For example, after hiking through beautiful swamp land, snow and ice, coming to a cabin is great! Even if the moose we saw on the way in was pretty cool, and the dog sledding was fun, it’s always nice to have somewhere nice and warm to end up. Getting to watch the sunset, while standing on the ice outside, is an amazing experience that wouldn’t be the same anywhere else. As well, canoes, and gear for camps have been lent to us, which helps keep costs down.
For all of these things we thank you very much!
Thank you for all the donations of food. We very much appreciate the delicious bacon. The food was excellent: it warmed us up on a cold morning or cooled us down on a hot afternoon. It was easy to pack, so excellent for hiking, and filling enough for just a snack (teens are always hungry). Thanks to Iroquois Foodland and Whitteker Meat Market.
This coming year we find ourselves short of leaders for our growing group.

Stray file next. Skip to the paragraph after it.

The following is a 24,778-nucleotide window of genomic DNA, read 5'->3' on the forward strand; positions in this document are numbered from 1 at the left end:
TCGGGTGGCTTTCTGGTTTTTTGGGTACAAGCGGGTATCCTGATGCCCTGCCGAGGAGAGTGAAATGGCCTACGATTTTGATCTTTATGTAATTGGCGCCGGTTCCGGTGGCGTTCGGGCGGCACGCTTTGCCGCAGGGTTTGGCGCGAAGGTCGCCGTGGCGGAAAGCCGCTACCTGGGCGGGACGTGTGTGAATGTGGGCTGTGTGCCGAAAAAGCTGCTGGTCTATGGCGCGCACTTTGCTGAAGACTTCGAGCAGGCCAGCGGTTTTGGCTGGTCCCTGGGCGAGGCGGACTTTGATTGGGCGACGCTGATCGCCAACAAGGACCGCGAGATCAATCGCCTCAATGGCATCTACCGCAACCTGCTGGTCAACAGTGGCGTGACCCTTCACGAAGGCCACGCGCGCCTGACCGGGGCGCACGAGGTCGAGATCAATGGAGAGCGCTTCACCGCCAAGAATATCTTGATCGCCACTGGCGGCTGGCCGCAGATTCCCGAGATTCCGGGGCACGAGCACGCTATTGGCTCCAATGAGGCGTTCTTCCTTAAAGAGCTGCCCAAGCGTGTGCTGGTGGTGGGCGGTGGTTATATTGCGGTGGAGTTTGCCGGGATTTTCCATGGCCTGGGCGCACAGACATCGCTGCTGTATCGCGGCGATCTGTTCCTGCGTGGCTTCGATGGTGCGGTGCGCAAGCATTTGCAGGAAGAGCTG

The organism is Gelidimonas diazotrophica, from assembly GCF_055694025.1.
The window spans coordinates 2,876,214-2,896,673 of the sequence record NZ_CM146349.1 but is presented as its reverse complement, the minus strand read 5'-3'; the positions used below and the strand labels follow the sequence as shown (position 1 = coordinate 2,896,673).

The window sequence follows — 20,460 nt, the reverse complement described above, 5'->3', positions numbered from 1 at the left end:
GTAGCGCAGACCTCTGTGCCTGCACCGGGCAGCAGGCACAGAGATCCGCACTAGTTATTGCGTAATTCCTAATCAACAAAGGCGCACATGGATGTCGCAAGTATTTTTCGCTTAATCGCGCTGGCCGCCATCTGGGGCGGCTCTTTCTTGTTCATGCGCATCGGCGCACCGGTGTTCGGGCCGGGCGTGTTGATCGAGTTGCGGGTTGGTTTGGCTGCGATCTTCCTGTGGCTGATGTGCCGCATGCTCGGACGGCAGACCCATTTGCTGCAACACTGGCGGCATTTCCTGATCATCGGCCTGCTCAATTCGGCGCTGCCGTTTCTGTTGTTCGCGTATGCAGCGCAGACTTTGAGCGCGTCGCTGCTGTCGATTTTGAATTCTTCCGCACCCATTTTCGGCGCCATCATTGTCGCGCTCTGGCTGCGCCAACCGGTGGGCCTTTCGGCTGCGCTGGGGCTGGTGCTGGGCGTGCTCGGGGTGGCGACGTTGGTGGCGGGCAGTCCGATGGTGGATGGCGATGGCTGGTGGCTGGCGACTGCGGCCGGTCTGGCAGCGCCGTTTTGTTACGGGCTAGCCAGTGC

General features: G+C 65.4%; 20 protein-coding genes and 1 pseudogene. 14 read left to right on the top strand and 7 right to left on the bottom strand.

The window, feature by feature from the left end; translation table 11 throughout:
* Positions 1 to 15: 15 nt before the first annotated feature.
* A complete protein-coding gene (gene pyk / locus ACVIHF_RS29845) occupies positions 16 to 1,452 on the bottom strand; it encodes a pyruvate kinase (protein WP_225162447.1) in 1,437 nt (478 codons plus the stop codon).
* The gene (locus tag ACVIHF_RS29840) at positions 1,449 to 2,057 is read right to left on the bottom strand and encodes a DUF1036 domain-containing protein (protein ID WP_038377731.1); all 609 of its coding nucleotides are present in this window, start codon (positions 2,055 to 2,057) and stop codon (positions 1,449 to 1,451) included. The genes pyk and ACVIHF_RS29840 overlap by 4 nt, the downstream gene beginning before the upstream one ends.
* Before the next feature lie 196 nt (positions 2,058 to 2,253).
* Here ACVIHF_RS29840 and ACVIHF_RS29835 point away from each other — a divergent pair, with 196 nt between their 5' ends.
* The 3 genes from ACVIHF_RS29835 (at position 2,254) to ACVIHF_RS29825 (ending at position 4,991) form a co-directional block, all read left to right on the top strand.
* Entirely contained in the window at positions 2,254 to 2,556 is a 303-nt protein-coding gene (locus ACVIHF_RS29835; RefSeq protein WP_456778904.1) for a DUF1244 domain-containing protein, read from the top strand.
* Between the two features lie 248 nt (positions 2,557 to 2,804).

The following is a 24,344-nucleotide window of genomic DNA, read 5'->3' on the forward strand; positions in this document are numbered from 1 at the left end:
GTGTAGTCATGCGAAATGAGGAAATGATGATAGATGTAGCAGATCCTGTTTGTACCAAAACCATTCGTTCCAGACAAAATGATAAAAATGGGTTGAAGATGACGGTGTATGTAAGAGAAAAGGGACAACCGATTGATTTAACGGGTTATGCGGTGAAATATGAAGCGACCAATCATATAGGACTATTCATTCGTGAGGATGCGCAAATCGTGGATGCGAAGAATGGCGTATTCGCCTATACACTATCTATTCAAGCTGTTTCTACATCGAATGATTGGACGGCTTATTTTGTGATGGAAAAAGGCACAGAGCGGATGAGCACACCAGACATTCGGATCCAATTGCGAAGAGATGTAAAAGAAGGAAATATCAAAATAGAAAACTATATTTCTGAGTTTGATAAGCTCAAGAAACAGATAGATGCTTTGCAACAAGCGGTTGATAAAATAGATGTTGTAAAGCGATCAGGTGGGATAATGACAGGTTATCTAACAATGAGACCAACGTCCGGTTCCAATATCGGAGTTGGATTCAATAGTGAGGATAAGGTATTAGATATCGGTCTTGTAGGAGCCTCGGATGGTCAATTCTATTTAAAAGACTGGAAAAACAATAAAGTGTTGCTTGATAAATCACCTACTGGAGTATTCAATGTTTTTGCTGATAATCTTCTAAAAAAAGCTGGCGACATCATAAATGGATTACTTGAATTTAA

Senior Explorers, the oldest level (ages 14-18 and co-ed), are looking for a leader, preferably female, but not limited to female. Sr. Explorers are more independent than the younger groups and plan their own camps, events and meetings. A leader would be there to help guide us and supervise us.
A lot of our activities are outside, so a fair knowledge of outdoor safety is preferred/recommended. Someone who can tell the weather better than our last leader, who thought tornadoes while hiking and hail while canoeing were ideal weather conditions.
If you can tolerate: kids (teens); cold, hot, sometimes burnt food; camping; canoeing; taking pictures and having pictures taken of you, you are ideal for the position. A sense of humour for most things is always good, and common sense (to make up for the lack of ours) are the main things we are looking for. We can all cook well at camp, so if you show up to camps we will feed you extremely well. We already have one experienced leader, so no experience is necessary, just enthusiasm.
If you are interested in joining our vibrant group please contact us through our website at www.1stwilliamsburgbpsc.com
After a great first year in their new home at Upper Canada Playhouse, the St. Lawrence Acoustic Stage is excited to announce its new season of incredible artists, all coming to the Stage in […]
With more than 60 participants currently registered, there are plenty of people excited about the second annual WDMH Foundation’s Heel ’n Wheel for Local Cancer Care.